Earlier this year, I gave a presentation on health advocacy to a Parkinson’s disease support group. One of the important points was that it’s important for patients to speak up to their healthcare provider. It’s important to speak up about concerns, needs, and expectations. One of the things patients are encouraged to speak up about is their prescription medications. Some questions you should be asking your provider during an appointment included:

  1. What will the medication you’re prescribing do?
  2. How do I take it?
  3. What are the side effects?

There was a point made in the open discussion at this presentation on instructions about how often and when to take a particular prescription commonly used to treat Parkinson’s disease. An instruction on the medication label said to take it 4 times a day. Being familiar with this medication, the person knew the instructions usually said to take 4 times a day during waking hours. The person inquired about it and found that those details had been omitted by the pharmacist. But the doctor’s intent was for it to be taken during waking hours. This was an important detail for treating a Parkinson’s patient.

I’m not sure what adverse effect may have happened if the medication had not been taken during waking hours. But any risk is too much of a risk to take when it concerns taking medication and your good health. Following the directions of prescription medication labels can help you avoid the risk of having adverse reactions. It can also help you gain the full intended benefit of the drug. And it’s also important to ask clarifying, detailed questions before taking medication.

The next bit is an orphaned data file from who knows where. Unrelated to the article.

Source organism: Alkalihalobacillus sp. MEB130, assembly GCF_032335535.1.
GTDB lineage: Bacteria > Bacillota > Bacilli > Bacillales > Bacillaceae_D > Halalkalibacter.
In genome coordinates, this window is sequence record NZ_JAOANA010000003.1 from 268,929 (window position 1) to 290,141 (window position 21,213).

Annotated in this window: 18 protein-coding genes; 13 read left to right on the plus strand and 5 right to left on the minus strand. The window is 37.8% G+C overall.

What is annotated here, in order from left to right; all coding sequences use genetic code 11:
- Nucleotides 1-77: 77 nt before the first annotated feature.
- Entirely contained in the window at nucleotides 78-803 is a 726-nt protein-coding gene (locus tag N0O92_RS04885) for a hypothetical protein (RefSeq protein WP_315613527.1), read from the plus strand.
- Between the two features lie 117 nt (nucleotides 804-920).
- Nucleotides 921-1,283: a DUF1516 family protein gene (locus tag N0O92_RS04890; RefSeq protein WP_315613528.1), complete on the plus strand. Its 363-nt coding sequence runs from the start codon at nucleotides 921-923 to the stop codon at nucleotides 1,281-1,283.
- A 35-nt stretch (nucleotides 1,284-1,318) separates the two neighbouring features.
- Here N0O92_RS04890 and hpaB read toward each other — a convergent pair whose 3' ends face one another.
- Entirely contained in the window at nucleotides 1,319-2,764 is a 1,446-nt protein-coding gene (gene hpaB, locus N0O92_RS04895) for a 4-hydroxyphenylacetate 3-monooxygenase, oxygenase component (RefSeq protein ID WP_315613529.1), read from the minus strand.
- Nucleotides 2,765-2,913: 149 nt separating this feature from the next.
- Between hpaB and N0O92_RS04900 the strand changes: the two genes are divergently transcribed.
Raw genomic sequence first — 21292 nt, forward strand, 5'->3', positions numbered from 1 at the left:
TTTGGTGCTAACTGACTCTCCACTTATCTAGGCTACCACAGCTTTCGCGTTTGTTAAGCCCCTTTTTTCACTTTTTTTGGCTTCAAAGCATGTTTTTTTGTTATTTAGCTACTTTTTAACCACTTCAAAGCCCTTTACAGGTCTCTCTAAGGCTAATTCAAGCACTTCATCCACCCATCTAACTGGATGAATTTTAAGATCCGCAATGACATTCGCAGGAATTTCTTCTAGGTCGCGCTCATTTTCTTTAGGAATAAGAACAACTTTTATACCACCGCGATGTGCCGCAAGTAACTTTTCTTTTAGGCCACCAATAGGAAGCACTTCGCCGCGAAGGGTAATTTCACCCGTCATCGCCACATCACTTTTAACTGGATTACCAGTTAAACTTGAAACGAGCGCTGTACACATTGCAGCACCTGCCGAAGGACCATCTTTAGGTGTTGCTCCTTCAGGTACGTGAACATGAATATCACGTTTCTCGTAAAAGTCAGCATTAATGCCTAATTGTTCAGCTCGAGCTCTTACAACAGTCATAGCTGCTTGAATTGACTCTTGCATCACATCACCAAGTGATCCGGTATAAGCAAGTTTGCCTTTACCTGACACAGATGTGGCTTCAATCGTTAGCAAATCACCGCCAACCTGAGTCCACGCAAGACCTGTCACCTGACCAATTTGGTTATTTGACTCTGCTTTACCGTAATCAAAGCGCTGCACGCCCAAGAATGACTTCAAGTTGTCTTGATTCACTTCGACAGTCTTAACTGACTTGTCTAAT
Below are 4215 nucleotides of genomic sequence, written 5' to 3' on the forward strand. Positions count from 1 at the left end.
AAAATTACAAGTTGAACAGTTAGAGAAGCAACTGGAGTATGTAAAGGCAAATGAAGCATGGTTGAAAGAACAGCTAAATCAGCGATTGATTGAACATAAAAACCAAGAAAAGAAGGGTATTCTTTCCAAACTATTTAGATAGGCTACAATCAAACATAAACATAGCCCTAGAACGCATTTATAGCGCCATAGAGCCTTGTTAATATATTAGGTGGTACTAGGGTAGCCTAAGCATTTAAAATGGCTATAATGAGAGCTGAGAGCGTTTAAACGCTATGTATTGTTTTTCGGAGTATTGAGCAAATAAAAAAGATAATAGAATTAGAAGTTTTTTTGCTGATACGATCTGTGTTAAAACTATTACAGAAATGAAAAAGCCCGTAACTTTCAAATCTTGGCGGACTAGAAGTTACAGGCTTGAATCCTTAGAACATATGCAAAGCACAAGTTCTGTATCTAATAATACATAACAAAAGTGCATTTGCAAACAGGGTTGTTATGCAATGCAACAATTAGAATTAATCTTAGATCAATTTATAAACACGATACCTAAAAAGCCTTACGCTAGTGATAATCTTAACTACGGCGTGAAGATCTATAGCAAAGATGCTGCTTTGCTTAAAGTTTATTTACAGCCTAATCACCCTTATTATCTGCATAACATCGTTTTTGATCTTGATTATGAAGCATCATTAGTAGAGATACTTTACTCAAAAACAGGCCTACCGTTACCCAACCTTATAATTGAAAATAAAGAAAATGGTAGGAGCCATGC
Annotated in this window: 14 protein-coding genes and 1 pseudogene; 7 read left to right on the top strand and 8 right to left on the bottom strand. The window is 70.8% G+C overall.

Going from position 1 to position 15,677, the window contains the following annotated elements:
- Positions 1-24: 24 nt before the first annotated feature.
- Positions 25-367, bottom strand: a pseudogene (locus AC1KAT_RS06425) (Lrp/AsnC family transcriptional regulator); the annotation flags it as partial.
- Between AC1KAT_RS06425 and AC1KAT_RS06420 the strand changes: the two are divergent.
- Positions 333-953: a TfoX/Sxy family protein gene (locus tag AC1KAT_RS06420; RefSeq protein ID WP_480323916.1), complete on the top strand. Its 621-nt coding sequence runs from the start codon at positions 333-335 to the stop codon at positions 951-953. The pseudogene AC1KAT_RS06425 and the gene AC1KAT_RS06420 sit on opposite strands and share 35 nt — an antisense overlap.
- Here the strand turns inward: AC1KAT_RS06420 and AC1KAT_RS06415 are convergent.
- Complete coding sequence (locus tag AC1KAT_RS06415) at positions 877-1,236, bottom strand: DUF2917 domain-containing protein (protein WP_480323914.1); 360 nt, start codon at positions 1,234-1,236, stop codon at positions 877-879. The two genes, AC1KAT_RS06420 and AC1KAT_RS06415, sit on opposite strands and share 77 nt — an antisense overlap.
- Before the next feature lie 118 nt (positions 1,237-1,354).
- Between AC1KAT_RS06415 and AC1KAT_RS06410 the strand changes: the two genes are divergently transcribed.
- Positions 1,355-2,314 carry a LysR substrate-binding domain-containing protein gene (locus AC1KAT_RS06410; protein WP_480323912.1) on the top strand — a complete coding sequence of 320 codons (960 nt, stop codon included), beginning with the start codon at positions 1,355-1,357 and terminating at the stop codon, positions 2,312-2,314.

We want you to be your best and to take charge of your health. When it comes to your health and wellness, don’t be afraid to speak up and ask questions. There is safety in the details.

 

Sherry Gordon-Harris is a community liaison at Health Alliance. She is a wife and mother of 2 boys and enjoys traveling, collecting dolls, and hosting princess parties and princess pageants.

Handling Your Wedding Stress

Handling Your Wedding Stress